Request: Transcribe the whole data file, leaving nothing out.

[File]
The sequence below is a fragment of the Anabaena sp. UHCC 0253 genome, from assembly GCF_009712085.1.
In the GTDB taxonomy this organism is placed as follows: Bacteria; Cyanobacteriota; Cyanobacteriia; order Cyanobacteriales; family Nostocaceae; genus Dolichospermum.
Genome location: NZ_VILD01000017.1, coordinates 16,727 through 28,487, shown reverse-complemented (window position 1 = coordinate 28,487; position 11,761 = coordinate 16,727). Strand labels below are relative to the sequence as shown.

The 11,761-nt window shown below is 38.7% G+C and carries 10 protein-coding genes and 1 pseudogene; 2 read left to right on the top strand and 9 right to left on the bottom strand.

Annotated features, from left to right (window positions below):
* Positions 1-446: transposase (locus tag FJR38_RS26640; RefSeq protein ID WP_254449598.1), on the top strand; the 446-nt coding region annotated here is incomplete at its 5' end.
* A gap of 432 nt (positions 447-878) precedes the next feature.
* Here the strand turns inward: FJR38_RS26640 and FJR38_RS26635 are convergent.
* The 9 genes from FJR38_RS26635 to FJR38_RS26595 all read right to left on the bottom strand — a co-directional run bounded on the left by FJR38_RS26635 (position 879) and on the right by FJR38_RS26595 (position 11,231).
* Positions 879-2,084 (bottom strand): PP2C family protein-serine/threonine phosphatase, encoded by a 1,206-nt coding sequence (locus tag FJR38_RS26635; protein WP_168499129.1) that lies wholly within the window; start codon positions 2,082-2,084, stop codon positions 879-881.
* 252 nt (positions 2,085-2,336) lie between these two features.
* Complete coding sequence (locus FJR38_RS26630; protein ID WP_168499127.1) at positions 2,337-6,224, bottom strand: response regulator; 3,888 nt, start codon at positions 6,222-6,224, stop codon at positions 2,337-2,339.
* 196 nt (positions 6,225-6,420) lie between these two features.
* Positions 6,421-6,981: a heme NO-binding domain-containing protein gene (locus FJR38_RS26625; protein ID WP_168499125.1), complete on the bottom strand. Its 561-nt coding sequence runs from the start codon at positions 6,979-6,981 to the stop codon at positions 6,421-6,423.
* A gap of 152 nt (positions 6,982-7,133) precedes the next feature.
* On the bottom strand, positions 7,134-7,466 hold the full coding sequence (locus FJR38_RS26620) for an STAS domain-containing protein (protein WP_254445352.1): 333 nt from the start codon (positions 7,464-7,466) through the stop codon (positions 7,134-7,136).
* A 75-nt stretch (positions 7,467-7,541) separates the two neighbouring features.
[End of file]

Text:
The sequence below is a fragment of the Anabaena sp. UHCC 0253 genome, from assembly GCF_009712085.1.
In the GTDB taxonomy this organism is placed as follows: Bacteria; Cyanobacteriota; Cyanobacteriia; order Cyanobacteriales; family Nostocaceae; genus Dolichospermum.
Genome location: NZ_VILD01000017.1, coordinates 16,727 through 28,487, shown reverse-complemented (window position 1 = coordinate 28,487; position 11,761 = coordinate 16,727). Strand labels below are relative to the sequence as shown.

The 11,761-nt window shown below is 38.7% G+C and carries 10 protein-coding genes and 1 pseudogene; 2 read left to right on the top strand and 9 right to left on the bottom strand.

Annotated features, from left to right (window positions below):
* Positions 1-446: transposase (locus tag FJR38_RS26640; RefSeq protein ID WP_254449598.1), on the top strand; the 446-nt coding region annotated here is incomplete at its 5' end.
* A gap of 432 nt (positions 447-878) precedes the next feature.
* Here the strand turns inward: FJR38_RS26640 and FJR38_RS26635 are convergent.
* The 9 genes from FJR38_RS26635 to FJR38_RS26595 all read right to left on the bottom strand — a co-directional run bounded on the left by FJR38_RS26635 (position 879) and on the right by FJR38_RS26595 (position 11,231).
* Positions 879-2,084 (bottom strand): PP2C family protein-serine/threonine phosphatase, encoded by a 1,206-nt coding sequence (locus tag FJR38_RS26635; protein WP_168499129.1) that lies wholly within the window; start codon positions 2,082-2,084, stop codon positions 879-881.
* 252 nt (positions 2,085-2,336) lie between these two features.
* Complete coding sequence (locus FJR38_RS26630; protein ID WP_168499127.1) at positions 2,337-6,224, bottom strand: response regulator; 3,888 nt, start codon at positions 6,222-6,224, stop codon at positions 2,337-2,339.
* 196 nt (positions 6,225-6,420) lie between these two features.
* Positions 6,421-6,981: a heme NO-binding domain-containing protein gene (locus FJR38_RS26625; protein ID WP_168499125.1), complete on the bottom strand. Its 561-nt coding sequence runs from the start codon at positions 6,979-6,981 to the stop codon at positions 6,421-6,423.
* A gap of 152 nt (positions 6,982-7,133) precedes the next feature.
* On the bottom strand, positions 7,134-7,466 hold the full coding sequence (locus FJR38_RS26620) for an STAS domain-containing protein (protein WP_254445352.1): 333 nt from the start codon (positions 7,464-7,466) through the stop codon (positions 7,134-7,136).
* A 75-nt stretch (positions 7,467-7,541) separates the two neighbouring features.